NAGAITIS: In terms of character preparation, it evolved. The filming was on for about seven months, so it evolved and went on, but obviously, I read a lot about basic navigation and things like that that Hickey would have come to learn. But mostly, it was reading a lot of Jean Genet. A lot of Hickey is based on Jean Genet, and I found myself reading Camus and Sartre. I don’t know why I was in that sort of era. I read a lot of Cormac McCarthy – I read certain things that kept me in a place that I needed to be. Jean Genet was a big thing to read, in terms of preparation. I ended up getting a bit obsessed with that, stayed with him for awhile. I read different people later on as well.
AX: How was shooting THE TERROR in Budapest?
NAGAITIS: The weather was kind of perfect the majority of the time – it was very, very cold. We kept our studios very cold, minus ten, to keep us in the mood. They had these enormous studios and all this space and fantastic crews, and it’s a great place to spend that time.
NIELSEN: There’s a lot of ice in there. We had icebergs.
NAGAITIS: With real ice.
NIELSEN: In the studio. Yeah. Actually, when you’re from the Arctic, it’s not very surprising. Every time you try to film up there [in the Arctic Circle] and it’s actually cold, your cameras don’t work, you can’t shoot because it’s too stormy. The weather is so unpredictable. To me, it makes sense not to shoot in the actual Arctic, because that could take two years [laughs].
AX: Can you say anything about the creature that is stalking the crew?
NAGAITIS: Well, the beauty of this creature, this whatever it is that is engaging with us, like the audience, we learn about it as it goes on.
NIELSEN: My character knows what it is, but I shouldn’t [disclose it].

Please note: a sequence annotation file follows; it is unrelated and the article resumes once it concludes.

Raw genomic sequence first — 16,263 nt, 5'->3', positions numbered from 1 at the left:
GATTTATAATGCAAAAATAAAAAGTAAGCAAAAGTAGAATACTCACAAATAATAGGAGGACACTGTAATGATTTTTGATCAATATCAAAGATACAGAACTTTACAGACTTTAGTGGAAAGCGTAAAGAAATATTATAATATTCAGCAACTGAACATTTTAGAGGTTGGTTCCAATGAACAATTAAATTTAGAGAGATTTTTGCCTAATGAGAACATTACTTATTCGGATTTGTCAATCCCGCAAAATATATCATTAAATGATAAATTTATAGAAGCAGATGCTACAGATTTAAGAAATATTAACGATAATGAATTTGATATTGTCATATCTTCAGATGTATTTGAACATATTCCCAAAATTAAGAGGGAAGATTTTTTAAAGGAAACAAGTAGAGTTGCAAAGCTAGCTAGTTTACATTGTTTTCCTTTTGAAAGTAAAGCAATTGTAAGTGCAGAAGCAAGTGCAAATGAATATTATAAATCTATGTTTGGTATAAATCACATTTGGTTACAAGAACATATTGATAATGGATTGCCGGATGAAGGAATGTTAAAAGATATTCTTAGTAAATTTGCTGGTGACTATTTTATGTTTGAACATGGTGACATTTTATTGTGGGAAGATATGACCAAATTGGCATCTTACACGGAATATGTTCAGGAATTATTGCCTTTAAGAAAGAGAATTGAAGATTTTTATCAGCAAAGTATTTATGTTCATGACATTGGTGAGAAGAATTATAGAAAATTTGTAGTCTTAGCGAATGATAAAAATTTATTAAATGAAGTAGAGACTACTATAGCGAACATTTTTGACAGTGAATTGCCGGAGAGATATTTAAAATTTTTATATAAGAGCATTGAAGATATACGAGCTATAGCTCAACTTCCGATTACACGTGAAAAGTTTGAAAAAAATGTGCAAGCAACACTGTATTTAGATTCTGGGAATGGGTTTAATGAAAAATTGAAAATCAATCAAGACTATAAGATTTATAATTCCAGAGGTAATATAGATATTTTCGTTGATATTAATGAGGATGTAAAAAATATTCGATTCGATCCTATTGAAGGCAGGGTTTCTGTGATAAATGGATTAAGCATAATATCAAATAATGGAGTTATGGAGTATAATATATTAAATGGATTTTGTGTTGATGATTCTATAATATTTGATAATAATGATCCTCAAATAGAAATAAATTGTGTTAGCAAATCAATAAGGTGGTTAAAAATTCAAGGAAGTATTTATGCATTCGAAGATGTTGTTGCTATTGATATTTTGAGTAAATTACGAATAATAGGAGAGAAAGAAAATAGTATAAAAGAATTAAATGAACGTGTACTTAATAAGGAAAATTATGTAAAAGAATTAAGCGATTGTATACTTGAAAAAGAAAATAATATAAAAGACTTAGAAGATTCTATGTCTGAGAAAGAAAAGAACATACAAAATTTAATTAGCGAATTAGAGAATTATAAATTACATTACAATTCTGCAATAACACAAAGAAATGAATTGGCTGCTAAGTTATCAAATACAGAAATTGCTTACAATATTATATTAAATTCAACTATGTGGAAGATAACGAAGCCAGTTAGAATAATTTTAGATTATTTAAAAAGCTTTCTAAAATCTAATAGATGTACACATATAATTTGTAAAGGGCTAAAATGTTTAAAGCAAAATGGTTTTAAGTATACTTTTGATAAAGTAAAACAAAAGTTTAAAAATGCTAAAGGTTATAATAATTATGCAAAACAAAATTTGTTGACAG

NAGAITIS: It’s deadly. But the beauty of the show is that learning curve for everyone on board, and who gathers what, when. That’s very important, and it’s very rewarding.
NIELSEN: And I guess I could say, I don’t know if I’m revealing too much, but we’re trying to stay true to our [Inuit] culture.
AX: Can you say if what it is does exist in real-life Greenland Inuit mythology?
NIELSEN: I don’t know if I can say that.
NAGAITIS: I think it’s best to say that we will learn.
AX: Did either of you read the Dan Simmons novel that THE TERROR is based on?
NIELSEN: I was too [engaged with the script] to read it. Because it’s very similar, but I was sticking to the script, to make sure that I wouldn’t start confusing characters and situations that are different.
AX: What would you guys like people to know about THE TERROR?
NAGAITIS: Above all, it’s based on a real story that is one of the greatest mysteries and attempted feats of survival.
NIELSEN: Yeah. On top of it, the fictional aspect has also tried to be very true to our culture, so that’s also a very awesome mix of reality and fiction and history. It’s a wonderful mix of things that makes for an interesting show.
This interview was conducted during AMC’s portion of the Winter 2018 Television Critics Association press tour.
This interview was originally published by AssignmentX. It has been reposted here for posterity.